Greig: I look for what tells the story of the day’s racing, the stresses of the peloton, the mechanics, all of it. The images jump out at me as I am watching the race unfold. Sometimes I know when things will happen just by watching the roll of someone’s shoulders, or the sudden grouping of a particular team, but usually I see a move go, or a stunning moment of movement or colour. It all feeds into what I select. I watch with my finger perched over the pause button, be it the keyboard or the TV remote. It goes without saying that it’s the athletes, what they are capable of doing and the sacrifices of the team that are my real inspiration.
Sheree: How do you decide what medium to use for your work?
Greig: Mainly it is a question of scale, or need for speed. The Shiva Paintstiks (www.richesonart.com) are best for larger scale works (from 16”x20” up to 6’x10’). I have worked with them for a long time and create each work using only seven different colours, mixing them right on the surface of the work (Arches Tout en Cas 100% rag paper). The media is opaque and the work is created building layers of colour, manipulating the surface, almost sculpting the final image into existence. The method I use to apply the colour is just shy of finger-painting, think drawing meets painting mixed in with a little bit of (literally) hands-on contact with the paint and the paper.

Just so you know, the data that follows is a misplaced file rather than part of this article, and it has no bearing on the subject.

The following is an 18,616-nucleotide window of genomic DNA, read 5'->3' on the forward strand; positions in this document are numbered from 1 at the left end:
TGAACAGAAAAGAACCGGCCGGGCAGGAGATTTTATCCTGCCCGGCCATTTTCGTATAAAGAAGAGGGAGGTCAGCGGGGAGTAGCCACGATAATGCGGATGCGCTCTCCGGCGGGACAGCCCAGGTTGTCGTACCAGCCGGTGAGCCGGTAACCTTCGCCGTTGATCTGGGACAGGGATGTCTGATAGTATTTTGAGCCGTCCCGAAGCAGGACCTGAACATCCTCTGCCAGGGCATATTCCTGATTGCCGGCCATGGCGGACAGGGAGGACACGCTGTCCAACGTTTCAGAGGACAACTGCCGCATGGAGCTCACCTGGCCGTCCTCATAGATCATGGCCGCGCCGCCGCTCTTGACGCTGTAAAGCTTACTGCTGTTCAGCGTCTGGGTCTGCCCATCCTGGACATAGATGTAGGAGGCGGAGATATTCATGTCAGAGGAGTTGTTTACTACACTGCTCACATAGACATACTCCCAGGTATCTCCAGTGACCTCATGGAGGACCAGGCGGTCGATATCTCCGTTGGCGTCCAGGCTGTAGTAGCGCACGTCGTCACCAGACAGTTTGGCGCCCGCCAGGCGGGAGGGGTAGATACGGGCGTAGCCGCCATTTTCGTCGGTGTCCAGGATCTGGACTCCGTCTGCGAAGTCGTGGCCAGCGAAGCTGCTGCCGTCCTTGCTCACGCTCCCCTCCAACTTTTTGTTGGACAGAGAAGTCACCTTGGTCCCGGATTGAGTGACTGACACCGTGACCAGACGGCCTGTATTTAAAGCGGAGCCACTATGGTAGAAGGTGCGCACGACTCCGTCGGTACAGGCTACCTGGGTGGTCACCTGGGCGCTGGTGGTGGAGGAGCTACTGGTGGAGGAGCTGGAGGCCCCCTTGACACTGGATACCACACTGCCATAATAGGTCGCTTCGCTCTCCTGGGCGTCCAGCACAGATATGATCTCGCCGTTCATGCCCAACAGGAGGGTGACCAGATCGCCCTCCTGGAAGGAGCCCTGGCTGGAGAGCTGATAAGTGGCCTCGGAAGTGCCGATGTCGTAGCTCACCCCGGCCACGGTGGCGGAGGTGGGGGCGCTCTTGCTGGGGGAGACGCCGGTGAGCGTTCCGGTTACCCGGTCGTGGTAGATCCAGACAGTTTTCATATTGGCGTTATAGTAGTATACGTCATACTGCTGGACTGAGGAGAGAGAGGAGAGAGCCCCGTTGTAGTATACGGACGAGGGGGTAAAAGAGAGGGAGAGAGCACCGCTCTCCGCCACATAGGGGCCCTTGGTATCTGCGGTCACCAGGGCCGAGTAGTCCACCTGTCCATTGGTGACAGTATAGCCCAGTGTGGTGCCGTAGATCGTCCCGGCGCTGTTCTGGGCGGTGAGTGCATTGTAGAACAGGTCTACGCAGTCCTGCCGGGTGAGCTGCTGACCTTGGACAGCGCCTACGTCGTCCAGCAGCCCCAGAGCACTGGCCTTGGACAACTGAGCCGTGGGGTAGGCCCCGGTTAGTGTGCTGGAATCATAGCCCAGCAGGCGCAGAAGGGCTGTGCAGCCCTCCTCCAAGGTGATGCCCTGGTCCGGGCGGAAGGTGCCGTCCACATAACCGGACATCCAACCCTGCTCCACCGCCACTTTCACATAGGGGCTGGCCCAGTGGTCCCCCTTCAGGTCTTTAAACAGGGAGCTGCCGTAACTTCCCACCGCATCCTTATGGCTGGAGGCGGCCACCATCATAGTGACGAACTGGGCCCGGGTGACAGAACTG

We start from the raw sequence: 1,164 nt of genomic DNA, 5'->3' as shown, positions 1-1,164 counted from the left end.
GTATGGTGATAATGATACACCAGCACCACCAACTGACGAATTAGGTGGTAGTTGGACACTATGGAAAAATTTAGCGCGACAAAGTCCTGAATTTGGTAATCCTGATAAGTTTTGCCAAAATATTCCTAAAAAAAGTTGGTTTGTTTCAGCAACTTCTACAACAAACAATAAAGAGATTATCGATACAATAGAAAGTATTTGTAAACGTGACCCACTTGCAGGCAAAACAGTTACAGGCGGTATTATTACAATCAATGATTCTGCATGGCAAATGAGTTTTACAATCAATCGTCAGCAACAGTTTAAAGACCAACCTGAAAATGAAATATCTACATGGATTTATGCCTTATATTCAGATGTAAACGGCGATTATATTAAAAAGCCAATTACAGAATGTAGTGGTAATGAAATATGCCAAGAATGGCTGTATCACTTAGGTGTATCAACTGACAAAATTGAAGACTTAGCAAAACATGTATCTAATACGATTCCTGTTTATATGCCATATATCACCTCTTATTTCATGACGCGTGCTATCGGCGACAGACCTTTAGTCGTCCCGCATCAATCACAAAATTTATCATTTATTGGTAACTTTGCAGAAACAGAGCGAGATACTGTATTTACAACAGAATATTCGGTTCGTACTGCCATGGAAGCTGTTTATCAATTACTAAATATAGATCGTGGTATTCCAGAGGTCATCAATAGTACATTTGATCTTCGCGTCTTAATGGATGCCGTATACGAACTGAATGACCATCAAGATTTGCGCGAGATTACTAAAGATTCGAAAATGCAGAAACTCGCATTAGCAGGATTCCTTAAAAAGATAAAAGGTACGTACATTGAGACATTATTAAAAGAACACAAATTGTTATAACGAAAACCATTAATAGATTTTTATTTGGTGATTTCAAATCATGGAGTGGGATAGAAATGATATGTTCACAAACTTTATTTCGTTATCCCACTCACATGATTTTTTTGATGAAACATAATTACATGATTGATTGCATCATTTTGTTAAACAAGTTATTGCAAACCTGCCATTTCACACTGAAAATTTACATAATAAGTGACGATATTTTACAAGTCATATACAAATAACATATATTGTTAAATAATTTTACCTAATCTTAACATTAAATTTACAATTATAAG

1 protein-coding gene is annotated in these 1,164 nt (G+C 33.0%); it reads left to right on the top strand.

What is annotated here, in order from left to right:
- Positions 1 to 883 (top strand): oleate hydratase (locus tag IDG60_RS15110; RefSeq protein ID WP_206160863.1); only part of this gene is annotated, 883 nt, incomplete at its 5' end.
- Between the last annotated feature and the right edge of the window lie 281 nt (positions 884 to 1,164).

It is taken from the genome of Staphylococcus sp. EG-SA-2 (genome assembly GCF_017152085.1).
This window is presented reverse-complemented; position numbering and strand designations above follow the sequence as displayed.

The watercolours are best for smaller works (9”x12” and smaller). It’s transparent, fast, loose and almost instantaneous: no re-working, no correcting, no overworking. If you make a mistake you either live with it, or you throw the piece away. And believe me I have thrown a number away.
All of the work shares the narrative, the story-telling. All of the images are created from moments that have caught my interest. So the painting ‘Encounter Tops’ is from a sketch and memory from sitting in a café in East Berlin.